ILNews

Supreme Court record manager retires

IL Staff
January 1, 2008
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After spending 22 years as the Indiana Supreme Court's director of information management, John Newman has decided it's time to leave state government to pursue his passion for writing. Newman's last day is July 25.

Newman started his career in state government in 1970, taking oral history interviews for the Indiana State Library. He was later named Indiana's state archivist, a position he held until 1986 when he became the director of information management for the Supreme Court.

As court records manager, Newman traveled to every county in the state, helping trial courts maintain records. He made recommendations to county courts on efficiency and storage and was instrumental in helping dispose of tons of unneeded records.

During his time as manager, he also saved several historically significant documents - a federal census from 1810, and documents from 1813-1816 detailing the newspapers to which prominent Indiana political leaders subscribed.

Newman also embraced technological changes - such as the Internet - for storage, preservation, and accessibility of records.

There will be a reception for colleagues and friends Thursday at the Supreme Court courtroom and atrium. The reception will be broadcast on the Web live from 2:30 to 4:30 p.m.
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  1. KUDOS to the Indiana Supreme Court for realizing that some bureacracies need to go to the stake. Recall what RWR said: "No government ever voluntarily reduces itself in size. Government programs, once launched, never disappear. Actually, a government bureau is the nearest thing to eternal life we'll ever see on this earth!" NOW ... what next to this rare and inspiring chopping block? Well, the Commission on Gender and Race (but not religion!?!) is way overdue. And some other Board's could be cut with a positive for State and the reputation of the Indiana judiciary.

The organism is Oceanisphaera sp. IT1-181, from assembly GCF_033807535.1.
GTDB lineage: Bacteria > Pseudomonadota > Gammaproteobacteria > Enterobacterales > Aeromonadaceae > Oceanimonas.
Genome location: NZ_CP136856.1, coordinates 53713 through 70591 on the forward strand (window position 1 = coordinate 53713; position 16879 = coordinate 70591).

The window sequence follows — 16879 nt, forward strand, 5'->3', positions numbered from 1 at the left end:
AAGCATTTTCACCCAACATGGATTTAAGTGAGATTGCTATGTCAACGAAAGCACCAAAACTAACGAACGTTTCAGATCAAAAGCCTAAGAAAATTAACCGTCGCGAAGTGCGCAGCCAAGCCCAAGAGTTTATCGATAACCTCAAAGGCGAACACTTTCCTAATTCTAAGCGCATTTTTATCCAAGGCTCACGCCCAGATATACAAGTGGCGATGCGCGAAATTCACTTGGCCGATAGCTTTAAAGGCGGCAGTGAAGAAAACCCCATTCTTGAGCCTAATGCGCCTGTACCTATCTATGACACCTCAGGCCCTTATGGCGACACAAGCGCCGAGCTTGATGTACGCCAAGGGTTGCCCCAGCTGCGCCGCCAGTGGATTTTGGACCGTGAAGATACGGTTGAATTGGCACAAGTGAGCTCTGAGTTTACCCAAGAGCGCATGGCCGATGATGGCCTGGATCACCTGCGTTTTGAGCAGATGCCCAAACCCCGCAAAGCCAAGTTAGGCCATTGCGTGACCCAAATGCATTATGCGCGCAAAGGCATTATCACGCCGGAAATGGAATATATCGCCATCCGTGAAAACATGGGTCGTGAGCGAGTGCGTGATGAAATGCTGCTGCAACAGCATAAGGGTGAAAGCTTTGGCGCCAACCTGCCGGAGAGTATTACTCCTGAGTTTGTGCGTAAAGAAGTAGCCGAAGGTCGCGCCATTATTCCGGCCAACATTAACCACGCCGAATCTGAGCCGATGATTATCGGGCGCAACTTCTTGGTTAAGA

2. During a visit where an informant with police wears audio and video, does the video necessary have to show hand to hand transaction of money and narcotics?

  3. I will agree with that as soon as law schools stop lying to prospective students about salaries and employment opportunities in the legal profession. There is no defense to the fraudulent numbers first year salaries they post to mislead people into going to law school.

  4. The sad thing is that no fish were thrown overboard The "greenhorn" who had never fished before those 5 days was interrogated for over 4 hours by 5 officers until his statement was illicited, "I don't want to go to prison....." The truth is that these fish were measured frozen off shore and thawed on shore. The FWC (state) officer did not know fish shrink, so the only reason that these fish could be bigger was a swap. There is no difference between a 19 1/2 fish or 19 3/4 fish, short fish is short fish, the ticket was written. In addition the FWC officer testified at trial, he does not measure fish in accordance with federal law. There was a document prepared by the FWC expert that said yes, fish shrink and if these had been measured correctly they averaged over 20 inches (offshore frozen). This was a smoke and mirror prosecution.

  5. I love this, Dave! Many congrats to you! We've come a long way from studying for the bar together! :)

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